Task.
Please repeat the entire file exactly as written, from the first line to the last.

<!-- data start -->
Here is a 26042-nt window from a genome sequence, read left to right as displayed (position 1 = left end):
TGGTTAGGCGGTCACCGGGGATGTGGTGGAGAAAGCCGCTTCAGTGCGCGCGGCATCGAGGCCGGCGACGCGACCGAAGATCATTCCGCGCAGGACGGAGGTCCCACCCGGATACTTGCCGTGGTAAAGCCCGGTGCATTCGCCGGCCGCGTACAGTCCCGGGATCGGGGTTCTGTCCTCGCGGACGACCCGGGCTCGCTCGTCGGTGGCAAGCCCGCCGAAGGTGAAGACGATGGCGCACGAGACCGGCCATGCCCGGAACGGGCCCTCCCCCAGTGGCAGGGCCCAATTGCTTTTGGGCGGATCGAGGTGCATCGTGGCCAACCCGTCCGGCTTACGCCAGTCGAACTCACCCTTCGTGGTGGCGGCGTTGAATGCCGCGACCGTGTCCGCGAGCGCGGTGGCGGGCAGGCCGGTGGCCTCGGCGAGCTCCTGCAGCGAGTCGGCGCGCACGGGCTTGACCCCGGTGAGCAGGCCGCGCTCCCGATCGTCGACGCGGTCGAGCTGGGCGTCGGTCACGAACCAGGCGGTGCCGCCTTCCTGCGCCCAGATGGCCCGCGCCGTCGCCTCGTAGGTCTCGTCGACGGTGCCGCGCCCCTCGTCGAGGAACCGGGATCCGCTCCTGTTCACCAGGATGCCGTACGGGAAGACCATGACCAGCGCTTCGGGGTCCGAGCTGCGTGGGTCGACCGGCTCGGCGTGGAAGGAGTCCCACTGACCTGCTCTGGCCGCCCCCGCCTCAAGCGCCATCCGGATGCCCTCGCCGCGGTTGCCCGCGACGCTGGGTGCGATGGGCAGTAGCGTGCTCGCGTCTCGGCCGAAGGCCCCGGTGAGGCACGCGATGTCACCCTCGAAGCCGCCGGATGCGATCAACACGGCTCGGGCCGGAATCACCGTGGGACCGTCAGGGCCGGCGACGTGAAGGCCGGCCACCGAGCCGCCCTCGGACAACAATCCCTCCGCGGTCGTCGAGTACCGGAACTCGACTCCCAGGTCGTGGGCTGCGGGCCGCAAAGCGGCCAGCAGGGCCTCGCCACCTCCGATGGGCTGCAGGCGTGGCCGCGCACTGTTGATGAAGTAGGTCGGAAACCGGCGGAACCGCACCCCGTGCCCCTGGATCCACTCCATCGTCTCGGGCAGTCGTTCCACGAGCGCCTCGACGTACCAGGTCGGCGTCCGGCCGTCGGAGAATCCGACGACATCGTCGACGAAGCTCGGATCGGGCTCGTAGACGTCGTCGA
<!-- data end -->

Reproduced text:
Here is a 26042-nt window from a genome sequence, read left to right as displayed (position 1 = left end):
TGGTTAGGCGGTCACCGGGGATGTGGTGGAGAAAGCCGCTTCAGTGCGCGCGGCATCGAGGCCGGCGACGCGACCGAAGATCATTCCGCGCAGGACGGAGGTCCCACCCGGATACTTGCCGTGGTAAAGCCCGGTGCATTCGCCGGCCGCGTACAGTCCCGGGATCGGGGTTCTGTCCTCGCGGACGACCCGGGCTCGCTCGTCGGTGGCAAGCCCGCCGAAGGTGAAGACGATGGCGCACGAGACCGGCCATGCCCGGAACGGGCCCTCCCCCAGTGGCAGGGCCCAATTGCTTTTGGGCGGATCGAGGTGCATCGTGGCCAACCCGTCCGGCTTACGCCAGTCGAACTCACCCTTCGTGGTGGCGGCGTTGAATGCCGCGACCGTGTCCGCGAGCGCGGTGGCGGGCAGGCCGGTGGCCTCGGCGAGCTCCTGCAGCGAGTCGGCGCGCACGGGCTTGACCCCGGTGAGCAGGCCGCGCTCCCGATCGTCGACGCGGTCGAGCTGGGCGTCGGTCACGAACCAGGCGGTGCCGCCTTCCTGCGCCCAGATGGCCCGCGCCGTCGCCTCGTAGGTCTCGTCGACGGTGCCGCGCCCCTCGTCGAGGAACCGGGATCCGCTCCTGTTCACCAGGATGCCGTACGGGAAGACCATGACCAGCGCTTCGGGGTCCGAGCTGCGTGGGTCGACCGGCTCGGCGTGGAAGGAGTCCCACTGACCTGCTCTGGCCGCCCCCGCCTCAAGCGCCATCCGGATGCCCTCGCCGCGGTTGCCCGCGACGCTGGGTGCGATGGGCAGTAGCGTGCTCGCGTCTCGGCCGAAGGCCCCGGTGAGGCACGCGATGTCACCCTCGAAGCCGCCGGATGCGATCAACACGGCTCGGGCCGGAATCACCGTGGGACCGTCAGGGCCGGCGACGTGAAGGCCGGCCACCGAGCCGCCCTCGGACAACAATCCCTCCGCGGTCGTCGAGTACCGGAACTCGACTCCCAGGTCGTGGGCTGCGGGCCGCAAAGCGGCCAGCAGGGCCTCGCCACCTCCGATGGGCTGCAGGCGTGGCCGCGCACTGTTGATGAAGTAGGTCGGAAACCGGCGGAACCGCACCCCGTGCCCCTGGATCCACTCCATCGTCTCGGGCAGTCGTTCCACGAGCGCCTCGACGTACCAGGTCGGCGTCCGGCCGTCGGAGAATCCGACGACATCGTCGACGAAGCTCGGATCGGGCTCGTAGACGTCGTCGA